As nice as the FZ-18 was, by 2013 it was beginning to show its age, and with a crop factor of 5.6, it was lacking a bit in the quality department.  Just before Christmas Costco started selling the Samsung NX2000.  It had better specs than the similar Canon EOS-M and was a lot cheaper, so I bought it.  It's a 20MP APS-C DSLM (Digital Single Lens Mirrorless, similar to a DSLR, but without the bulky reflex mirror & pentaprism).  The kit came with a compact 20-50mm f/3.5-5.6 mid-range zoom, a 50-200mm f/4-5.6 OIS telephoto zoom lens and an external pop-up flash.  I've since bought 6 other lenses, a 12-24mm f/4-5.6 wide-angle zoom, 10mm f/3.5 fisheye prime, 30mm f/1.2 standard prime, 45mm f/1.8[T6] 2D/3D telephoto prime, 60mm f/2.8 macro-focusing OIS telephoto prime, and an 85mm f/1.4 telephoto prime.  My favorite lens is the 85mm, which has a magnificent DOF.  However, I usually leave the 30mm lens on the camera when I put it away; it's the smallest and lightest lens I own, it's a standard lens (i.e. no magnification) so it's good for quick snapshots and it's simpler and faster to use than the mid-range zoom (precisely because it has no zoom) and has a 2-1/3 f-stop wider aperture (f/2.0 vs f/4.5).  The camera has the ability to connect to my Samsung phone so I can use it as a remote viewfinder or to upload pictures.

Now I'm looking at upgrading to the Samsung NX30 or NX1.  The latter will be Samsung's first professional-level camera, but I'm not sure if pushing an APS-C sensor to 28MP is a good idea.  It's also got a professional-level price tag, $1200.  The NX30 is Samsung's current high-end offering and is nearly half the expected price of the NX1.  It uses the same 20MP APS-C sensor as the NX2000 (entry level) and NX300 (mid-range) cameras, but has a proper viewfinder (the NX2000 has no viewfinder at all, just the screen), a higher-resolution rotating screen, integrated pop-up flash (freeing the hot shoe for accessories), faster shutter, faster drive and faster hybrid autofocus.  Which ever one I decide on will be able to use all my existing NX lenses.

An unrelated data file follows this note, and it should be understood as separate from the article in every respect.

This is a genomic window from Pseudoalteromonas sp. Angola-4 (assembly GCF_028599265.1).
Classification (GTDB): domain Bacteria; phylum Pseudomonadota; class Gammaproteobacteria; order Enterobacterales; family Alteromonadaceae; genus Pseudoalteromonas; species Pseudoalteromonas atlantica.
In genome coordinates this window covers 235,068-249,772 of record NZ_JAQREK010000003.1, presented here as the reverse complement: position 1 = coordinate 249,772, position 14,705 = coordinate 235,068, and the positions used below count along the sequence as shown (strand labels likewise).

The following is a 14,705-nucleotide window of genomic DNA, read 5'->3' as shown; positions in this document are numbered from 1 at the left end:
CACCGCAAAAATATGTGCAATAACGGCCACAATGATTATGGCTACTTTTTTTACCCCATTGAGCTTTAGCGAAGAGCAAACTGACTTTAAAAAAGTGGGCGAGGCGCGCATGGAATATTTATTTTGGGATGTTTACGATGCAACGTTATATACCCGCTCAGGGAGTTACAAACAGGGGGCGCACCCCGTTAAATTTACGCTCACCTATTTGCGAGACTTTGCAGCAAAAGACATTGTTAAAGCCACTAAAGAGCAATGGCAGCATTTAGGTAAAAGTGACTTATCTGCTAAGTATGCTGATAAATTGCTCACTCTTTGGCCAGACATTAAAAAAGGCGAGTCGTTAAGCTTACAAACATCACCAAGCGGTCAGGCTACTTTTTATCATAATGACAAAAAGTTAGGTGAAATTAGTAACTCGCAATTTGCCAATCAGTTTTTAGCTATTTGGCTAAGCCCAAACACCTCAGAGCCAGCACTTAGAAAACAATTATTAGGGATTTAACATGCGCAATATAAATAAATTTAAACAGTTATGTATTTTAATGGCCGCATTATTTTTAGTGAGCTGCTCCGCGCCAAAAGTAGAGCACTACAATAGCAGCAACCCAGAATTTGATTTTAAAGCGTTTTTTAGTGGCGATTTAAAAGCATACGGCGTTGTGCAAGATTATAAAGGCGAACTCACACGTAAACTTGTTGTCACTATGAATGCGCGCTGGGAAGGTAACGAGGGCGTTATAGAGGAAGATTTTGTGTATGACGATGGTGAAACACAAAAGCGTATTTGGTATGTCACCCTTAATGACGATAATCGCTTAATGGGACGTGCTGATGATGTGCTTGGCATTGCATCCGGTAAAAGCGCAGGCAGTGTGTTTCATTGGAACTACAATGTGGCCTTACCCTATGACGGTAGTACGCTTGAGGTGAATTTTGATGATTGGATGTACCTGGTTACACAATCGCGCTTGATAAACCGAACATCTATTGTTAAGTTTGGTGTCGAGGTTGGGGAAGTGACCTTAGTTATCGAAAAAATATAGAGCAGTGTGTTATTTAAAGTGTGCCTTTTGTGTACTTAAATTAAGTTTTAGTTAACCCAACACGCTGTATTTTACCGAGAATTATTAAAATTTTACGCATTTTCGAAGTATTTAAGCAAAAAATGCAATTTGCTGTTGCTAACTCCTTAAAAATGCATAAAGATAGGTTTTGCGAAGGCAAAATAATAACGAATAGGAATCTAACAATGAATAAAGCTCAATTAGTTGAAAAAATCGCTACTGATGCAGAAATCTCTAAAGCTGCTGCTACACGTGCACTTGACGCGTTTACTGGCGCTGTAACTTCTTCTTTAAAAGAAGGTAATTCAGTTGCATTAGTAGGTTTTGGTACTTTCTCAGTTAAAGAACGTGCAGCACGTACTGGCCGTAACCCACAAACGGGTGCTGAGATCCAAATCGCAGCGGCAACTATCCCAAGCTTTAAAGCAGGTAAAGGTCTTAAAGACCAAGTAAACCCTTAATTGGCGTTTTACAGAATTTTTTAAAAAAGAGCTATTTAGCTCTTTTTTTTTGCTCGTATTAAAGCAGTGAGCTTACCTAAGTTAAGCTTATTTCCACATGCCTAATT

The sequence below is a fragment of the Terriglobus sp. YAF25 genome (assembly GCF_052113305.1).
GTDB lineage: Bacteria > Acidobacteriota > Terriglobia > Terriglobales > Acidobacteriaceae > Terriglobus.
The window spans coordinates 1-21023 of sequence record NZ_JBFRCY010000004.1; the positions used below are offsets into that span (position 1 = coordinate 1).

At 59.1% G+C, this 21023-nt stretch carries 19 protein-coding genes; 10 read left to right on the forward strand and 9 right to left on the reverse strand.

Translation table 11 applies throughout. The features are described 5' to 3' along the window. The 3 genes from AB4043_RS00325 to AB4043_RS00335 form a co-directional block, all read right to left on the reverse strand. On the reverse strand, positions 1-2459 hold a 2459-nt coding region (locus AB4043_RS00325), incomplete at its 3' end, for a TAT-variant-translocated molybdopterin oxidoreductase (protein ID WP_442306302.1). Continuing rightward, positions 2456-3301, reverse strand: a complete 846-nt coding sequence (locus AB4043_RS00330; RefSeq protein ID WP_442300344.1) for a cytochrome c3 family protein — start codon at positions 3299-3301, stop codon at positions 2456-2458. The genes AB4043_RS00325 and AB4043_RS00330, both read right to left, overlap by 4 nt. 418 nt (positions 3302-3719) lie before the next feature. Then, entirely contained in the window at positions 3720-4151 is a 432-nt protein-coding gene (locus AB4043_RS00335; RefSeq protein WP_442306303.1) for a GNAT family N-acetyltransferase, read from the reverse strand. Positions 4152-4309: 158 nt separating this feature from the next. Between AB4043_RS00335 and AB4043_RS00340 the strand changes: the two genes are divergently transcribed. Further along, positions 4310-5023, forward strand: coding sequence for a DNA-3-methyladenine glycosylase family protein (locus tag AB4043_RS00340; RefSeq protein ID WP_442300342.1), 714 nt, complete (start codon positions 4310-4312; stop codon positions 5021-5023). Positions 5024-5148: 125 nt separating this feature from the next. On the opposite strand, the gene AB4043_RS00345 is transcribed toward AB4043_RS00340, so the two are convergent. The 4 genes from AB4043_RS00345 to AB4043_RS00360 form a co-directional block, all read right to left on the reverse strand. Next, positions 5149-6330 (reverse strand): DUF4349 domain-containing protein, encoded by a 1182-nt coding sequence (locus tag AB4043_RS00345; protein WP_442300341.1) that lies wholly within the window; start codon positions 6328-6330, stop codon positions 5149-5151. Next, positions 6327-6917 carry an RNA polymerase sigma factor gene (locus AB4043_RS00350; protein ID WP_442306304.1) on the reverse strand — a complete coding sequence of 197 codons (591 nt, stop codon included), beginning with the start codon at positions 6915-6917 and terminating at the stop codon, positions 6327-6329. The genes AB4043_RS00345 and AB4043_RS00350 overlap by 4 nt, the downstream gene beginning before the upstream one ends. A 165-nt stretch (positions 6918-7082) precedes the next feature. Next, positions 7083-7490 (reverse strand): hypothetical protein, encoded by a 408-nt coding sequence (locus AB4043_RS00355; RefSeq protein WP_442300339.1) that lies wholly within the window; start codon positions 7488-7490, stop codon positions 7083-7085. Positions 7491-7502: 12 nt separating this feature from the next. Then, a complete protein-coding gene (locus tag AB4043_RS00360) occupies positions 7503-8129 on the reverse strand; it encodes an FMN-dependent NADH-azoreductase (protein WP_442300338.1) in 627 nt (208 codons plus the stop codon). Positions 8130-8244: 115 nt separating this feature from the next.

captpackrat: (Sheep)

The pile of wool we sheared off the sheep.  All that wool served her well during the winter, but it must have been miserable the past few weeks.  The temperature the past couple days has been in the mid-90's with really high humidity, so this shearing probably saved her life.



She was totally blissed out from all the attention and the cool air.  She's usually a bit reluctant to allow anyone to touch her, but this time she was totally calm.



It's so warm and humid, the camera lens fogged up the instant I stepped outside.

JPEG vs RAW

May. 8th, 2009 10:03 pm
captpackrat: (Camera)



My camera can take save images as both JPEG and RAW at the same time. In this example, the JPEG is on the left and the RAW on the right.

JPEGs save much faster, take up much less space, are usable just as they are, can be opened by just about anything and Windows can automatically display a thumbnail of the image. The biggest drawback of JPEG is that it is a lossy format, and working with a JPEG just makes things worse.

RAW files, on the other hand, contain the unprocessed data directly off the image sensor. They are higher quality, offer finer control, are generally 12 or 14 bit (vs JPEG's 8 bits) and are lossless. The drawbacks are its enormous file size (7 times larger than JPEG on my camera) and a proprietary format that might be difficult to open in the future.

In this particular image, notice the sky is a truer blue, there is more contrast in the clouds, the ground haze is more visible, the tractor wheels and clouds are whiter and the grass a bit greener on the RAW side.

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Captain Packrat

December 2015